Petrostratigraphic Study of Volcanic Rocks in Sela Dingay Area North Shewa Central Ethiopia

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Addis Ababa University


A petrostratigraphic study of volcanic rocks in the parts of NW Ethiopian Plateau is presented in this paper. The study area is located in the North Shewa district, specifically around Sela Dingay, in central Ethiopia, about 200 kilometers north of Addis Ababa. The studied stratigraphic successions are cut by Mofar River starting from its tributaries in the highly elevated Termaber section (~3315m) downward into the lowly elevated Gawna section (1540m) in a way from Sela Dingay to Sasit in the central part of the study area. The main objective of the study was to provide a complete lithostratigraphy of the research area based on a thorough field investigation (mapping and description), stratigraphic sampling, and petrographic (thin section) analysis of representative samples. Furthermore, the study attempts to integrate these data to relate them with regional studies on geochemical, geochronological, and magma emplacement behavior data about the whole volcanic provinces of Ethiopia. From the composite stratigraphic section constructed in this study, five volcanic lithostratigraphic units (Lower Basalt, Sela Dingay Rhyolitic Lava flow, Upper Basalt, Sela Dingay Rhyolite-Ignimbrite, and Termaber Shield Basalt) which are a part of Cenozoic continental flood basalt, are identified. The volcanic rocks are underlain by Mesozoic (Cretaceous) Sandstone formation. The basaltic lava flows (fissural flows) are the dominant product with interlayered rhyolitic-pyroclastic deposits with the felsic products dominating the top part and the most top part of the succession is represented by central type shield basalt. These stratigraphic units are separated by a considerable time gap marked by alteration/erosional surface, paleosol, or sediments, which are all related to a decrease in magma flux in the system. Exposed flow fields display three-part features: flow top, flow core, and flow bottom structures. Flow tops are often made up of glassy to very fine-grained vesicular basalt, or scoriaceous to vesicular basalt fragments (brecciated flow top) that lie above a zone of non-fragmented, infrequently vesicular to columnar jointed basaltic core. The flow bottom is characterized by a limited zone of sparsely vesicular, glassy to very fine-grained basalt. A tabular to compound braided flow facies is confirmed by field observations of lava flow fields. A total of 24 petrographic samples from these stratigraphic units are studied by using a petrographic microscope. The majority of the samples are from Basaltic units and have a variety of textures ranging from aphyric to mildly phyric to porphyritic. Plagioclase and Olivine are the major phenocryst phase with a proportion of pyroxene and Fe-Ti-oxides. In some samples, the groundmass is made up of microlites of the same phase with a glassy texture. Cumulophyric, ophitic, and poikilitic to sieve textured phenocryst phases are embedded in a felty or trachytic groundmass in the porphyritic samples. In most basaltic samples, these features combine to generate porphyritic, holocrystalline to hypocrystalline, and Vitrophyric textures. Alkali feldspar, quartz, plagioclase, and lithic fragments with glassy groundmass predominate in rhyolitic and ignimbrite rock samples. The petrographic data from analyzed samples characterizes a part of HT1 flood basalt in geochemically zoned Ethiopian flood basalt. The predominance of plagioclase mineral as a phenocryst and groundmass phase and the occurrence of significant felsic-pyroclastic products coincides with the regional studies relating these character for the late-stage (termination phase) of flood basalt volcanism.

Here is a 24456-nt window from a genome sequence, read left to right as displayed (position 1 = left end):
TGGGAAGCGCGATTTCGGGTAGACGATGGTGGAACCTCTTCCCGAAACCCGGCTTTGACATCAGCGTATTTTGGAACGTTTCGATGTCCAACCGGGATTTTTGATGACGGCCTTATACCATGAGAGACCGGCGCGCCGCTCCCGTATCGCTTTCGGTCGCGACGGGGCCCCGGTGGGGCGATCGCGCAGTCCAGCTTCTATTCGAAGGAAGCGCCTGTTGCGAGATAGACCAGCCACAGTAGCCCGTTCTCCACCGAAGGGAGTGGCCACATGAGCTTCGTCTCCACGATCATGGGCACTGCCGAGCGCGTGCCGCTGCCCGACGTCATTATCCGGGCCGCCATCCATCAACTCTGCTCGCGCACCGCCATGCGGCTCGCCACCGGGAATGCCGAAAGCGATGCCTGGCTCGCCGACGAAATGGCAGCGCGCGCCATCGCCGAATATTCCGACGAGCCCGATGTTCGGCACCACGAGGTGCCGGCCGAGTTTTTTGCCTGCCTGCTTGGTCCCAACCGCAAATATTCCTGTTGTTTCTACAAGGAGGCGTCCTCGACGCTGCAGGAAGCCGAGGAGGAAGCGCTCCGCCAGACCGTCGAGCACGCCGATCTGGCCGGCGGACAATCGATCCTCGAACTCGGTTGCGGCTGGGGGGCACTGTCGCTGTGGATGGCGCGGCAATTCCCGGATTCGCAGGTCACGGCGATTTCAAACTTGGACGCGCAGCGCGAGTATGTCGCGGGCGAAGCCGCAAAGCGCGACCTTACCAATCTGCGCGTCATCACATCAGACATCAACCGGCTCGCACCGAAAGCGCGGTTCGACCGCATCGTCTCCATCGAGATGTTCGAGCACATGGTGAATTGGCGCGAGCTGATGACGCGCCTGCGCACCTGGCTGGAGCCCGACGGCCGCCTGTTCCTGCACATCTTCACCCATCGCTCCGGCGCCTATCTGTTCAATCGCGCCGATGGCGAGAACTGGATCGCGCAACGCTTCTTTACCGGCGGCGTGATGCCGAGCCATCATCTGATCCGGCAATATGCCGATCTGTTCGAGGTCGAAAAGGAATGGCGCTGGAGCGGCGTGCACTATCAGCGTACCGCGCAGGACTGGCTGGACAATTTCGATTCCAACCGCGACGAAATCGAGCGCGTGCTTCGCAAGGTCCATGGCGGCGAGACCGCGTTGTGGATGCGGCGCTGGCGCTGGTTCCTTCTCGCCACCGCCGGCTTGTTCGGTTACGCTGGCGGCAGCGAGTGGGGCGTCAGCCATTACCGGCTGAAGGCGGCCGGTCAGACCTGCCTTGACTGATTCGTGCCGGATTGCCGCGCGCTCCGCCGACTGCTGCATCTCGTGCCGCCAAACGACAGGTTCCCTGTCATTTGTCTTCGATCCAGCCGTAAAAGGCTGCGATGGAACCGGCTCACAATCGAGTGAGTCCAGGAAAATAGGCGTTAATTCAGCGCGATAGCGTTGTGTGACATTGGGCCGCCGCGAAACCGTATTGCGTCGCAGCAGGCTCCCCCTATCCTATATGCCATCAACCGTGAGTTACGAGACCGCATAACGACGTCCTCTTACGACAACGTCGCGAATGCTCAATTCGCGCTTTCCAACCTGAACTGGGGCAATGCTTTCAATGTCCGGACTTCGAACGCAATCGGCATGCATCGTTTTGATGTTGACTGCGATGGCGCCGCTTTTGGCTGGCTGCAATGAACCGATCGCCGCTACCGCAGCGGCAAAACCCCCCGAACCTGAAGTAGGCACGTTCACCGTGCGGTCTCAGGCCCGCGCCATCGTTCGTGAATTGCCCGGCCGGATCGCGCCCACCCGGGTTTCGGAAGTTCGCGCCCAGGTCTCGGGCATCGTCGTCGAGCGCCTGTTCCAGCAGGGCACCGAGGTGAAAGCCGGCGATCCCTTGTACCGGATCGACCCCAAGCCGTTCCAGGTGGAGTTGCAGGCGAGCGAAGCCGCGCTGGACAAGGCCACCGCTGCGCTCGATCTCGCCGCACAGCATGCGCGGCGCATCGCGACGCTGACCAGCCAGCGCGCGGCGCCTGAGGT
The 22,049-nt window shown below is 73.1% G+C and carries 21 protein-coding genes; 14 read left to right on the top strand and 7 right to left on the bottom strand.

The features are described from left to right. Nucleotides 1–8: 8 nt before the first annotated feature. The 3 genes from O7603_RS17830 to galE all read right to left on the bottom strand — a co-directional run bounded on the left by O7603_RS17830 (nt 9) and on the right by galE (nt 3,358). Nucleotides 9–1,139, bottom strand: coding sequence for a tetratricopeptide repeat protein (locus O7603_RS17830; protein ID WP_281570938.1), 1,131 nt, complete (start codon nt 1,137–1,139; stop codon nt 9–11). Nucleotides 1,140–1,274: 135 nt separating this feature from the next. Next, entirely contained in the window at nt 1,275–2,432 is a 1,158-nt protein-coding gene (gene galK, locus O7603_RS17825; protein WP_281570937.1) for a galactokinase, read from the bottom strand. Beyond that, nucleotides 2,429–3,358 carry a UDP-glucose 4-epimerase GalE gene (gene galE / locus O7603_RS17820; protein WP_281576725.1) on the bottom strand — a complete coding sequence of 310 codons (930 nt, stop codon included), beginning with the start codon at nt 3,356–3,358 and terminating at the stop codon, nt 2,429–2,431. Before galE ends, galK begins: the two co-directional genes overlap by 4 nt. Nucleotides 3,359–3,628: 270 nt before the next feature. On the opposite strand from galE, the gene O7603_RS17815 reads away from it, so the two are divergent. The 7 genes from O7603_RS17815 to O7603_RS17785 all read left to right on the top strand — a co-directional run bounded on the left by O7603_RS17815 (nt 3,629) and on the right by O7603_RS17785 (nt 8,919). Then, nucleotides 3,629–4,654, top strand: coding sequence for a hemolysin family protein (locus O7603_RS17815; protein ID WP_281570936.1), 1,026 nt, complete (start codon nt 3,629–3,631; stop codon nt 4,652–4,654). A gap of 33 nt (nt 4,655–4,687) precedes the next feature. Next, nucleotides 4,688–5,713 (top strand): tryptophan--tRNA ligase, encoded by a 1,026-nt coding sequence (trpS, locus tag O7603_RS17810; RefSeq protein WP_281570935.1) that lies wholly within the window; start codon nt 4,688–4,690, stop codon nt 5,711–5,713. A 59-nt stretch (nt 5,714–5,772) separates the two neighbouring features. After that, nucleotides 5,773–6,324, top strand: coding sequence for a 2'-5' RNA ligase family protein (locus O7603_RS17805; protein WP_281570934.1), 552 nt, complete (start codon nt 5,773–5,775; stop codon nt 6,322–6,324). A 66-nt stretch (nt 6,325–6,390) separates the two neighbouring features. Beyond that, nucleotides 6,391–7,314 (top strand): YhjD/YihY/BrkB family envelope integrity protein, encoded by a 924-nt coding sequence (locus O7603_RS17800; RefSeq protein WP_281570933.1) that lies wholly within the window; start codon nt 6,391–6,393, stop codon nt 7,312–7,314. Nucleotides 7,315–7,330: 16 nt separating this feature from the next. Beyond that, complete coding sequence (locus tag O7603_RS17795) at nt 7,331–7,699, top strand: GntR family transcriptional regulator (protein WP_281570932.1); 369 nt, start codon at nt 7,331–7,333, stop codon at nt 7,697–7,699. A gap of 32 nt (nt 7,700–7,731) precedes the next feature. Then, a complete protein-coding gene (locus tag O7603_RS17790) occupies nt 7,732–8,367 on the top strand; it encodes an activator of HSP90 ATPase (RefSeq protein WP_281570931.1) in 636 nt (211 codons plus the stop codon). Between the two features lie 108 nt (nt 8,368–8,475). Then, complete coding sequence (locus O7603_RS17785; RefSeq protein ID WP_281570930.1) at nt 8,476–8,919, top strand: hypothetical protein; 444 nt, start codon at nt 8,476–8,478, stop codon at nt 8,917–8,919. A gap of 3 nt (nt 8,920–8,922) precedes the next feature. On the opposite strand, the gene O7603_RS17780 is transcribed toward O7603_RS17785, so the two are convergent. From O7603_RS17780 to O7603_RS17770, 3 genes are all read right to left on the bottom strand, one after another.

Petrostratigraphic Study, Volcanic Rocks, Sela Dingay Area, North Shewa, Central Ethiopia